Terence Smith expected to work with the Peace Hospice for a maximum five years when he was asked to launch a Lottery to raise funds, but nearly 20 years later he is still overseeing the operation.
He had just retired after 12 years in a supervisory role with Lombard Trinity Finance when he was approached with the idea by a friend, Graham Ball, the Hospice Finance Director. His application was approved but when he turned up at his new workplace, an office above the Hospice shop in Watford High Street, he found it almost impossible to function there – because the ceiling was too low for his six foot frame.
Instead, working from home in Gerrards Cross, he launched the first draw in November, 1996, with 1773 members of the scheme hoping to win the first prize of £1000. Over the years the scheme has grown to more than six thousand regular entrants; a firm is paid to manage the draw, while Terence and his volunteer helpers deal with administrative queries and subscribers’ changes.
The Peace’s relatively small catchment area means that canvassers find it increasingly hard to sign up new members, but efforts continue to try to increase funds through sales in pubs and local businesses. Talks have also been held with Watford Football Club with a view to selling tickets at matches to up to 20,000 people and sharing the proceeds with the Club.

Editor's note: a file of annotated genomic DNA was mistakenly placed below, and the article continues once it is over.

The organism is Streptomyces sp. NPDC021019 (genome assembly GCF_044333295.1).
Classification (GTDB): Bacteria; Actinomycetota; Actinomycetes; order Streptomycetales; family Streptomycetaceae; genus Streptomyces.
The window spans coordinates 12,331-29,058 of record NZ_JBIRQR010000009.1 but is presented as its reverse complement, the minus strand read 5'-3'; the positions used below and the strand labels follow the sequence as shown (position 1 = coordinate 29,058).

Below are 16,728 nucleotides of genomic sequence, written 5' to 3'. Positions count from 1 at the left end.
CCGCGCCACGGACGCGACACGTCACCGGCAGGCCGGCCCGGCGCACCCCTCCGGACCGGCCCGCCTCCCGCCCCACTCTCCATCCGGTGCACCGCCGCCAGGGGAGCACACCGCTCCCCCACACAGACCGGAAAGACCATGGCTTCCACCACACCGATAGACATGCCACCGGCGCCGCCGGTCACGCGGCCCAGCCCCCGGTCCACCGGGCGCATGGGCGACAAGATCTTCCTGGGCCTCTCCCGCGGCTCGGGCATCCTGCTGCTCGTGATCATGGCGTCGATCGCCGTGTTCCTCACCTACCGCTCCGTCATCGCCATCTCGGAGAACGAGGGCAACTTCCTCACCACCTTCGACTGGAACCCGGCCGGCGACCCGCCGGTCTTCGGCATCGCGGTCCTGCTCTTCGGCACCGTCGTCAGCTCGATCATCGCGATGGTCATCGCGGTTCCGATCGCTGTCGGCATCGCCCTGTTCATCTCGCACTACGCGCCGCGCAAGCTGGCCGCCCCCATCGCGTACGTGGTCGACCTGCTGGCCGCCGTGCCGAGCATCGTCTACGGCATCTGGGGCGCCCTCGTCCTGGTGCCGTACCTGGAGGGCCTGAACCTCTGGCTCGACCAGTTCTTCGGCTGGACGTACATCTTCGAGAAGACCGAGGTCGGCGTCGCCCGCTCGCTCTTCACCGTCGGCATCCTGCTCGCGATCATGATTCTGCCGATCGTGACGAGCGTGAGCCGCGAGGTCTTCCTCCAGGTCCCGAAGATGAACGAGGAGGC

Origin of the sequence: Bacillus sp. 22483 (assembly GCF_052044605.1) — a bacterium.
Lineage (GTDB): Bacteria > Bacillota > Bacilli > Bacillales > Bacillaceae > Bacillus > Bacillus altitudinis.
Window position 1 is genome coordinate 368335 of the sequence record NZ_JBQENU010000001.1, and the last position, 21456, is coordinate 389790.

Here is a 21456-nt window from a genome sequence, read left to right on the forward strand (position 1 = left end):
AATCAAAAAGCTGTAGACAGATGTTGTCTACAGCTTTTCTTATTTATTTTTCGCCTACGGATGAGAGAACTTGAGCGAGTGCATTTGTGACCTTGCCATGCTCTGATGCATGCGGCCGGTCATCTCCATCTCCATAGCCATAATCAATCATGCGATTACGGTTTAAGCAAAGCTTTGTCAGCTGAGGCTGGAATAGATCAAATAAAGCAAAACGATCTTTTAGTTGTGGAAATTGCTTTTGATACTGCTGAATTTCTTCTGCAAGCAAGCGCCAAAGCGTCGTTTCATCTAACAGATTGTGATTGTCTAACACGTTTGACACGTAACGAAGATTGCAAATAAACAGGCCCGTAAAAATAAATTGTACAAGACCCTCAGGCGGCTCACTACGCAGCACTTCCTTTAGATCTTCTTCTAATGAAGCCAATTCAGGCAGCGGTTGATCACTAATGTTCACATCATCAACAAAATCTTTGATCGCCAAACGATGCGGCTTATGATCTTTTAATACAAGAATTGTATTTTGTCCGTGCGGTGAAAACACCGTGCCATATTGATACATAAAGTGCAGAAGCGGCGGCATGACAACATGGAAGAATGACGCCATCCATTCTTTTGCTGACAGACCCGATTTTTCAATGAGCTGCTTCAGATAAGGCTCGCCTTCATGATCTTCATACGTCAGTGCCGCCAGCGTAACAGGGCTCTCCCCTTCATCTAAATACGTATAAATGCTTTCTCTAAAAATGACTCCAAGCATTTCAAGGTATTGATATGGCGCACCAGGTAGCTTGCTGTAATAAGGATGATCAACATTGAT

Terence feels that the National Lottery hasn’t significantly affected the local scheme because, he says, people playing the Peace Hospice Lottery are doing so mainly to support the cause rather than win money: “Some winners of the £1000 have not taken the money and quite often the ten pound winners say they’ll tear up the cheque”. In 2008 a Rollover was introduced to allow the first prize to grow and bring in extra revenue by boosting sales. The Watford Observer, a supporter of the Lottery from the outset, publishes the names of winners free of charge. Currently the scheme raises more than £130,000 a year for Peace Hospice Care.